1. Vaccinate one wing consistently. Designate one wing (right or left) as the “fowl cholera” wing for initial wing-web vaccination and the opposite wing as the “fowl pox” wing. Make this consistent across all birds, so there is no confusion when checking “takes.”
  2. Vaccinate the opposite wing with avian encephalomyelitis (AE)/fowl pox. Keep the AE/fowl pox vaccination separate from fowl cholera vaccination to ensure good immunity development to each vaccine.
  3. Give second fowl cholera vaccination in the “AE/fowl pox” wing. The AE/fowl pox vaccine does not typically make a prominent lesion, and the site will resolve prior to the second cholera vaccination. This will provide a clean wing web for the second cholera vaccination and allow better visibility to monitor the second “takes.”
  4. Avoid muscle or feather hits. Fowl cholera vaccines are most effective if placed directly in the wing web to prevent vaccine loss in the feathers. Avoid muscle hits, which can cause excessive reactions and potential leg issues. Note the thin muscle band leading out of the wing web and the muscle at the leading edge of the wing.
  5. Vaccinate at a pace that provides accuracy. Vaccination crews may feel pressure to move quickly, but illustrate how important their job is and the need to vaccinate every bird. Missed birds will not develop immunity. If that means slowing down a bit, that’s the right call.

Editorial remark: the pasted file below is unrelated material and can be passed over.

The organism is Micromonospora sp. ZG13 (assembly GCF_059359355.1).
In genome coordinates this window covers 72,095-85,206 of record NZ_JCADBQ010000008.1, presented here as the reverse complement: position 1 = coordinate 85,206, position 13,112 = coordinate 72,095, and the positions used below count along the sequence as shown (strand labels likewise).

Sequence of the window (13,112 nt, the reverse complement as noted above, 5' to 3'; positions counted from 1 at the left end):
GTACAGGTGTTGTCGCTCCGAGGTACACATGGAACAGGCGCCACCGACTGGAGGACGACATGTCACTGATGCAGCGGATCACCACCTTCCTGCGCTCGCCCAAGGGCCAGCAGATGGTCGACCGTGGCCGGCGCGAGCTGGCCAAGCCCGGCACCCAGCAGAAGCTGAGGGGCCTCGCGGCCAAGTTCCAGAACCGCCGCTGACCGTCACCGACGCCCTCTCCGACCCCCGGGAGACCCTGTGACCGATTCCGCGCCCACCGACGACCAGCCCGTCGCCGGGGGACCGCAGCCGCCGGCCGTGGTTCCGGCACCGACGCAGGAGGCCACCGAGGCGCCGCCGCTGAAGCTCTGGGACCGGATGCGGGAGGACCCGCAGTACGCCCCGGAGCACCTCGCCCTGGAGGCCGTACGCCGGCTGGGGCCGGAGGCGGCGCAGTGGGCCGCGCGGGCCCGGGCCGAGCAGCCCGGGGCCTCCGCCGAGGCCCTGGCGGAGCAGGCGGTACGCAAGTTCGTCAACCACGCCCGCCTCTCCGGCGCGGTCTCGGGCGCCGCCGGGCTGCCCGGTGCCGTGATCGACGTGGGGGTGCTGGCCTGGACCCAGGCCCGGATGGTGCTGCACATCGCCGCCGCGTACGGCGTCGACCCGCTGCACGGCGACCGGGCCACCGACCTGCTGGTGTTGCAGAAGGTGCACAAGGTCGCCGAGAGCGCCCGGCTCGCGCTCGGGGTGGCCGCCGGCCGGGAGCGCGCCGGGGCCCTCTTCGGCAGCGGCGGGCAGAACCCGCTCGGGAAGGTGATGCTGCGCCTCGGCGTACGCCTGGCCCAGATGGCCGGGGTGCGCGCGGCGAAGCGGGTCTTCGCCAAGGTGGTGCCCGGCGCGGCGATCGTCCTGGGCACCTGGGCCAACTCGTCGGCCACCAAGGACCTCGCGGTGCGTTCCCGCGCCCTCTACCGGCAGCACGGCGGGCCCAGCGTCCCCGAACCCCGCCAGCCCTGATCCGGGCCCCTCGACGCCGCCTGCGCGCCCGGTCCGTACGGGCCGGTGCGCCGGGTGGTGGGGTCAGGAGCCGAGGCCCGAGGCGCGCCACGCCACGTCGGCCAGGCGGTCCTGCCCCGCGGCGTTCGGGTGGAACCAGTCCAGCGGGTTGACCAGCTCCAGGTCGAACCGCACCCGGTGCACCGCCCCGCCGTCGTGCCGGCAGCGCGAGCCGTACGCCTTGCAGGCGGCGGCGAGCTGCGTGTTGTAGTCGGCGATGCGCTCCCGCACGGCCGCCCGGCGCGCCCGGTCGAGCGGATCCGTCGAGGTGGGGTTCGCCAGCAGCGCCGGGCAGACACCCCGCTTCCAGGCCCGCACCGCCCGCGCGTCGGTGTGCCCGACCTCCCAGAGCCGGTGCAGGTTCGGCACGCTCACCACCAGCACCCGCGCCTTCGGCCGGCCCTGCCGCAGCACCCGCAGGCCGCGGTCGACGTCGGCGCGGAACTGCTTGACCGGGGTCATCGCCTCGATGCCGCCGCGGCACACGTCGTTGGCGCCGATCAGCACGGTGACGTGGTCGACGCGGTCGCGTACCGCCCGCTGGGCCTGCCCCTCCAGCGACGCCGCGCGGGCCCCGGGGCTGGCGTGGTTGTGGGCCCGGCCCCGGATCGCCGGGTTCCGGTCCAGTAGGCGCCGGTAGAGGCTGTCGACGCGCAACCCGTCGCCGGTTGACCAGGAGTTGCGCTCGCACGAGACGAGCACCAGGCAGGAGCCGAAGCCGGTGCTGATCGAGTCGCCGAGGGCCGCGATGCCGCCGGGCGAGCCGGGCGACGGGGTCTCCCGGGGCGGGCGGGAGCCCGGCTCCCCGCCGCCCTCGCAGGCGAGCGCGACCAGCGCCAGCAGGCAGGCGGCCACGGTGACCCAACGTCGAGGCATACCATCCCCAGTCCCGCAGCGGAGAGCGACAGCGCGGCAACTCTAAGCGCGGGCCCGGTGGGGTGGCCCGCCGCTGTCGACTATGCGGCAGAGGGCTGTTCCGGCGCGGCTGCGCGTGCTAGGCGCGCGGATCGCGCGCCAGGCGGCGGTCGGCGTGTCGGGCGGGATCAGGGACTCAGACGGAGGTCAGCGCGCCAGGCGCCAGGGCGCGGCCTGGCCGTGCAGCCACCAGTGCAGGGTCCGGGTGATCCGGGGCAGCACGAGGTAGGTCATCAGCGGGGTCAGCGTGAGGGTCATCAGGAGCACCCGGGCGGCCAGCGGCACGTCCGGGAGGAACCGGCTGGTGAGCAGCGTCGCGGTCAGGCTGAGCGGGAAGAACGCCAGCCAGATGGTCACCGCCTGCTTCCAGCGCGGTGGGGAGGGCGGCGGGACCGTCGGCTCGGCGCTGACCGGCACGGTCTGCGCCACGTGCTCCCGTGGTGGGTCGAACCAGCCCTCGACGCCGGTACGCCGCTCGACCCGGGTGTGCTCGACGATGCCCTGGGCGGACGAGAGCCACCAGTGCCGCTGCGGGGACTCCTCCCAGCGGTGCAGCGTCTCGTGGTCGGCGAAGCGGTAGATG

6. Bird handling is critical. Bird welfare is important. So, be sure to:
    • Avoid twisting legs or dropping birds from the table to the floor.
    • Present wings in a way that vaccinators have easy and consistent access for vaccination.
    • If using the table method, present each vaccinator with no more than four to six birds at a time.
    • Select the number of birds that provides presentation consistency and lets the vaccinator maintain count of vaccinated birds. The wheel method allows individual birds to be vaccinated with greater accuracy.
  1. Check “takes” to monitor vaccination. Expect to see a “take” about 7 days post-vaccination. A poor “take” suggests improper application or a low, insufficient level of live organisms present in the vaccine.

“Companies that routinely monitor ‘takes’ at 7 days post-vaccination and report scores back to the vaccination crew consistently score in the 95% range,” Stockam says. “In contrast, companies that monitor ‘takes’ occasionally or not at all tend to average only 70% to 85% good ‘takes’.”

Mastering these 10 steps can help set the course for a successful fowl cholera vaccination program.

For more information on managing fowl cholera, click here.


Editor’s note: Content on Modern Poultry’s Industry Insights pages is provided and/or commissioned by our sponsors, who assume full responsibility for its accuracy and compliance.


Posted on: September 27, 2023

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Developing a thorough vaccination strategy for fowl cholera — one that includes selecting the right vaccine strain for the field challenge that the birds are facing and proper vaccine administration — is critical when managing this bacterial disease.

“The goal is to provide adequate protection while minimizing undue reactions,” says Jim Stockam, DVM, Merck Animal Health.